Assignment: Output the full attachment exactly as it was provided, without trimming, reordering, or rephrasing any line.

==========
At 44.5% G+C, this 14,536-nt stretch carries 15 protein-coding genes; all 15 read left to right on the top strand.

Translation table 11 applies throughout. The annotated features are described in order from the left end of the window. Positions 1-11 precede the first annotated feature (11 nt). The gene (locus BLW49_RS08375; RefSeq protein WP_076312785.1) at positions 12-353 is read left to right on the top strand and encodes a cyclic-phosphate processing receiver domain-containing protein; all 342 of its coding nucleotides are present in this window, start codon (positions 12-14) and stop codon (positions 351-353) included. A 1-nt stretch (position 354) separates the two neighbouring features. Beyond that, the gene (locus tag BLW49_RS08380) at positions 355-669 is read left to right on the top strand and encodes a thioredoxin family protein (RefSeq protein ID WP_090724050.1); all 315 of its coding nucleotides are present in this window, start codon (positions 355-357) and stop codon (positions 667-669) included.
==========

At 44.5% G+C, this 14,536-nt stretch carries 15 protein-coding genes; all 15 read left to right on the top strand.

Translation table 11 applies throughout. The annotated features are described in order from the left end of the window. Positions 1-11 precede the first annotated feature (11 nt). The gene (locus BLW49_RS08375; RefSeq protein WP_076312785.1) at positions 12-353 is read left to right on the top strand and encodes a cyclic-phosphate processing receiver domain-containing protein; all 342 of its coding nucleotides are present in this window, start codon (positions 12-14) and stop codon (positions 351-353) included. A 1-nt stretch (position 354) separates the two neighbouring features. Beyond that, the gene (locus tag BLW49_RS08380) at positions 355-669 is read left to right on the top strand and encodes a thioredoxin family protein (RefSeq protein ID WP_090724050.1); all 315 of its coding nucleotides are present in this window, start codon (positions 355-357) and stop codon (positions 667-669) included.